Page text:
Prince Fielder’s Premium Price

Are the Toronto Blue Jays in on Prince Fielder? Are they not in on Prince Fielder? After what happened on the weekend, I’m a little confused.

The initial “report” out of Cleveland saying the Blue Jays were the frontrunners to land Fielder seemed a little odd to me. Why would an Indians beat writer have the scoop on what the Blue Jays were doing? Unless of course it’s Jordan Bastian … former super Blue Jays beat man.

Then of course it seems like Alex Anthopoulos is adamantly denying any reports. Which makes sense because from the very beginning AA said they were not looking to make any big splashes in the free agent waters this off-season.


Even though my brain tells me the Blue Jays want no part of the Prince Fielder sweepstakes, my inner fanboy is teaming with excitement that Fielder in Toronto might be a faint possibility.

And this is exactly why I think folks on the outside looking in believe the Blue Jays are one of the best fits out there for Prince Fielder; ramping up the payroll is not an issue with Toronto, and he Blue Jays have a need for Fielder.

With the new Blue Jays regime spearheaded by Alex Anthopoulos, I feel like I’ve been conditioned to detest signing any free agent to a long-term contract. Locking up Jose Bautista was one thing, but paying for Prince Fielder is another.

Players of Prince Fielder’s calibre will unquestionably come at a premium price, but the question Alex Anthopoulos and the rest of the Blue Jays front office have to ask themselves is “is it worth it?”.

If the Blue Jays truly feel like they have all their ducks in a row and are very close, then by all means they should go for it. Somebody like Fielder doesn’t come around very often, and if he’s the final piece of the puzzle then it definitely makes sense.

I can’t speak on behalf of the organization, but I’d think it’s safe to say they aren’t quite there yet. One could argue that starting pitching is actually more of a question mark than offense for the Blue Jays, and the team should be looking to upgrade and develop their pitchers further.

While it would be great to get Prince Fielder at his peak with a 5-6 WAR season for the next few years, if the starting pitching continues to be a concern than it will be all for not. I think the team needs to get that in order first before adding any additional pieces.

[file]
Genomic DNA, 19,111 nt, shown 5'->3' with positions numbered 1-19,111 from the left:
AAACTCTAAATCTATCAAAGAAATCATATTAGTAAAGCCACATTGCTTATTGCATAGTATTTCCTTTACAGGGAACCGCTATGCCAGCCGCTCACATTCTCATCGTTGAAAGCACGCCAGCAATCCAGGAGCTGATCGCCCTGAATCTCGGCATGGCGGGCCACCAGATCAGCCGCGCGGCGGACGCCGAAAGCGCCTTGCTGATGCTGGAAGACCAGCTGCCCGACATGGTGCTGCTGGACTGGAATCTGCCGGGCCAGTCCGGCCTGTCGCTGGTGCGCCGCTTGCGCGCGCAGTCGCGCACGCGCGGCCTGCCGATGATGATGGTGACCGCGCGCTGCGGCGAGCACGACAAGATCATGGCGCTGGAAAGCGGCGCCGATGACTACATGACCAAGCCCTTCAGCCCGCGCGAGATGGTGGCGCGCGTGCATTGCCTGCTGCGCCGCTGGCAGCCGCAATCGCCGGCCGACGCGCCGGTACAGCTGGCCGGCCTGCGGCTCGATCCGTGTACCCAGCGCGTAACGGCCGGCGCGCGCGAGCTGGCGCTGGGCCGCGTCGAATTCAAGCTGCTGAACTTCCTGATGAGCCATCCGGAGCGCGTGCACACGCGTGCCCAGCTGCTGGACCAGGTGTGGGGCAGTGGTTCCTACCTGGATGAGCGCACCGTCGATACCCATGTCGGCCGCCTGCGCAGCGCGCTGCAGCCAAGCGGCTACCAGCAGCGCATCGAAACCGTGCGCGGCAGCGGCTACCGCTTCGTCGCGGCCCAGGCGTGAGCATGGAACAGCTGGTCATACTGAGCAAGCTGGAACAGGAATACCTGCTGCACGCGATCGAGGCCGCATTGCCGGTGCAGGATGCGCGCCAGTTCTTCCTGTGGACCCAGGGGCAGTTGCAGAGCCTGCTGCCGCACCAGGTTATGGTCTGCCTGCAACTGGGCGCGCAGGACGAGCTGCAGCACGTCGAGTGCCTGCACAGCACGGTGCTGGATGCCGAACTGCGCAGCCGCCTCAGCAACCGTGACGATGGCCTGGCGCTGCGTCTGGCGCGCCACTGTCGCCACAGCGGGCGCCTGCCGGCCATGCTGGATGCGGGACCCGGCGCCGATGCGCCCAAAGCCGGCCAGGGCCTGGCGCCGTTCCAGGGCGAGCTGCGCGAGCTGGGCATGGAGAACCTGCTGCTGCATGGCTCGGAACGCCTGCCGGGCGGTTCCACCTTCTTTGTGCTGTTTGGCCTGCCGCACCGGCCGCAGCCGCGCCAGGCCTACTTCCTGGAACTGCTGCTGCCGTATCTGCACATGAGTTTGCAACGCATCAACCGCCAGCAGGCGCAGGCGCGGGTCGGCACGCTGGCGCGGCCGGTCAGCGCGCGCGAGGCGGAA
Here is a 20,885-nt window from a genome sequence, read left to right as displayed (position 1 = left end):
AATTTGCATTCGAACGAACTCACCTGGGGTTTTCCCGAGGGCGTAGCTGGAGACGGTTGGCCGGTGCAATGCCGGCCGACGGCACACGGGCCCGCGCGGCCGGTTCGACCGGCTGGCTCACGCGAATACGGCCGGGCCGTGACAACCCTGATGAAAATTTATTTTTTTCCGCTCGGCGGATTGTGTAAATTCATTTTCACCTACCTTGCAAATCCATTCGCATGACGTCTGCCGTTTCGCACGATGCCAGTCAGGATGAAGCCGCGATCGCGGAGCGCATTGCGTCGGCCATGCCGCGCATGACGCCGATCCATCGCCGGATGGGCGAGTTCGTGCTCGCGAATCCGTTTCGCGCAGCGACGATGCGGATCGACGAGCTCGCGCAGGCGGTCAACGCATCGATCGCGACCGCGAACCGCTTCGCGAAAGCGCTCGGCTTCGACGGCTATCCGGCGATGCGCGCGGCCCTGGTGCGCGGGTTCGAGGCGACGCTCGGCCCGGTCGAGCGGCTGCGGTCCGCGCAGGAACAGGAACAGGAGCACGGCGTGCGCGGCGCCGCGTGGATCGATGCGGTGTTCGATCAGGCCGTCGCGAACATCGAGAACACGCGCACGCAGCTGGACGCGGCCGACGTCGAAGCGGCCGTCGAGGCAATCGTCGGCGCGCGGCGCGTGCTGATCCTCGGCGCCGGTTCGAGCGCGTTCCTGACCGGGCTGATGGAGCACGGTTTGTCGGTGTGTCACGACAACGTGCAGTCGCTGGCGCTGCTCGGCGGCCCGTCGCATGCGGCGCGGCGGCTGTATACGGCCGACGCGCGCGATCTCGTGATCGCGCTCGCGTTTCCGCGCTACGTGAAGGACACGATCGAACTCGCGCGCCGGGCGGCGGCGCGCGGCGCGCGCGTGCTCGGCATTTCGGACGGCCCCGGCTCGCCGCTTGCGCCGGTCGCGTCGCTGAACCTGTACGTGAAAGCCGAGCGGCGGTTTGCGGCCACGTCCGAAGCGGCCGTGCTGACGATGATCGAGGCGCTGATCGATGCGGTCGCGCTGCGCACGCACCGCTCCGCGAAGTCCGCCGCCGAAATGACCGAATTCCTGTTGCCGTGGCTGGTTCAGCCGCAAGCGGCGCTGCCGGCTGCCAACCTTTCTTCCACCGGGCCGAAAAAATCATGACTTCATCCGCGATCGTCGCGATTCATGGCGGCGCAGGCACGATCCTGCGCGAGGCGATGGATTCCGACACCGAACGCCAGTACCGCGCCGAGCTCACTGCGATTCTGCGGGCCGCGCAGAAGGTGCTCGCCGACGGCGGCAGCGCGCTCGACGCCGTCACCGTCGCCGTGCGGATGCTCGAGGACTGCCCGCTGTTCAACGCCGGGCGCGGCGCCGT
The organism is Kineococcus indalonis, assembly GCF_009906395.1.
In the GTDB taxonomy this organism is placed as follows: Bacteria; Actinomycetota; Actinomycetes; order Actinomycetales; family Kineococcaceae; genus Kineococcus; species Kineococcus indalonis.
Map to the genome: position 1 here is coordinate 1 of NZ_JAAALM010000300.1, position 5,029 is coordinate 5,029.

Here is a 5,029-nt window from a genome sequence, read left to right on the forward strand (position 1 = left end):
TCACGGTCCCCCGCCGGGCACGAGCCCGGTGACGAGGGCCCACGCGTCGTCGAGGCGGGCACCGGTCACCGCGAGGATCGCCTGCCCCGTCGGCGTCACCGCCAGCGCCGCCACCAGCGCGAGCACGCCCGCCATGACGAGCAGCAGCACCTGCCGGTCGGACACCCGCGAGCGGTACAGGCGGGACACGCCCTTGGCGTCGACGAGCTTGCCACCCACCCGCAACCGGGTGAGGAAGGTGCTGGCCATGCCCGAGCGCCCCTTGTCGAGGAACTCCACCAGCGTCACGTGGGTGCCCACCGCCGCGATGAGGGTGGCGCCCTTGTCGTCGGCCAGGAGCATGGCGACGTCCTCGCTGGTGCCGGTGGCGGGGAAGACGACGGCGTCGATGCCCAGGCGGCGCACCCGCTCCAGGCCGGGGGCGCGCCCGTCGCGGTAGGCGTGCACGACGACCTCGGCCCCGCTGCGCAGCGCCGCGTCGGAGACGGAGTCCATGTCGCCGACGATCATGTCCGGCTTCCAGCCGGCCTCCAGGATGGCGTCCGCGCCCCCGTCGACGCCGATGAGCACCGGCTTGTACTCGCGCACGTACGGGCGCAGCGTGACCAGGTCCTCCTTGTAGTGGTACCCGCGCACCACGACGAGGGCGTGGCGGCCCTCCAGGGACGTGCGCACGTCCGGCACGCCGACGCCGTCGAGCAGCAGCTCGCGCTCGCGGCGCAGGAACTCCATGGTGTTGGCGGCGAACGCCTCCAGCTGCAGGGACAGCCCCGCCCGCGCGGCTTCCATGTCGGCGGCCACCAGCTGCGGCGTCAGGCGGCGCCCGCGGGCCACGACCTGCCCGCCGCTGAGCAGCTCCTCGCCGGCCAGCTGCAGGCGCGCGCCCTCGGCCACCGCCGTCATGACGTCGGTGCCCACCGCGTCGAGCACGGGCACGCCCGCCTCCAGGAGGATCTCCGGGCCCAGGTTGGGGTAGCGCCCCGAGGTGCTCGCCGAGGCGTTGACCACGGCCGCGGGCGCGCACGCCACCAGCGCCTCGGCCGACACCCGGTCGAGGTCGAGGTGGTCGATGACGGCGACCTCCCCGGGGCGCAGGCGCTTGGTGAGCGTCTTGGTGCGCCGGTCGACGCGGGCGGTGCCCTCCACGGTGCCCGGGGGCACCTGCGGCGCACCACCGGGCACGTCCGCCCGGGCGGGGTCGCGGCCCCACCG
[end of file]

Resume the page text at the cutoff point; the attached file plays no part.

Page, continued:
It’s like going to the Pizza Hut buffet and just piling up your plate with breadsticks; sure, the breadsticks are tasty and you could probably eat a million of them, but you need to balance out the plate to have a proper meal. Throw a couple slices of pizza and some salad on there too to even things out.

And now suddenly I have a craving for the Pizza Hut buffet. 


Ian Hunter

Ian has been writing about the Toronto Blue Jays since 2007. He enjoyed the tail-end of the Roy Halladay era and vividly remembers the Alex Rodriguez "mine" incident. He'll also retell the story of Game 5 of the 2015 ALDS to his kids for the next 20 years.

6 thoughts on “Prince Fielder’s Premium Price

  • December 5, 2011 at 1:58 pm

    Two things:

    1. Adding wins through the offense accomplishes the same thing as adding wins through the pitching. And who says you would stop with Fielder if you happened to sign him?

    2. I've decided to order Pizza Hut for lunch today.

  • December 5, 2011 at 2:43 pm

    While it is true that the team isn't quite "there" yet, in terms of competing, the problem that arises is this:

    When they do get "there", will a player of Fielder's calibre be available to put them over the top? And if so, what will the asking price be (trade, FA $$$, etc)?

    If management believes the team can be a playoff team in the next season or two, going after Fielder now — getting that star pre-emptively — isn't a bad idea. Better than getting to a point where they feel they need just that one more power swing and the only option is the trade route.

  • December 5, 2011 at 3:22 pm

    I don't see anywhere that AA is suggesting they aren't going after Fielder, his comment only identify that they aren't willing to give any players 10 year contracts (at least from what I've read).

    So who's to say the Jays haven't offered him a 5 year deal for $100 million or so? And given the current market, maybe this is the best offer he gets?

    Although this could be just me grasping at straws.

  • December 5, 2011 at 5:51 pm

    Fullmer Fan, I think a signing of Fielder and Darvish (while it would be a crapload of money) would definitely even things out. And good choice on the lunch front!

    Anon, I can only imagine what it's like from the GM's perspective – do they wait to get close and THEN go sign a big name free agent to put them over the top, or do they get them now and hope it gives them that added boost?

    The benefit of turning into a contender is it allows the Blue Jays to become a destination for free agents, but the hard part is getting there first.

    Peter, and a 5-year deal at $100 million doesn't seem all that unreasonable on offer to table to Fielder. It's not the dollar amount that would scare me, it's the duration.

  • December 6, 2011 at 12:46 am

    Why does the expensive great player need to be the last piece? Why not grab Fielder now, while he's out there. Then you can add the other pieces you need. Don't add all the other pieces, and then hope there's another Fielder out there when you're ready.

    You mean I can't just eat the breadsticks?

  • December 6, 2011 at 5:44 pm

    Section 36, the one positive side affect of adding pieces later is you can get them for shorter term deals (which actually might be a downside, depending on the player).

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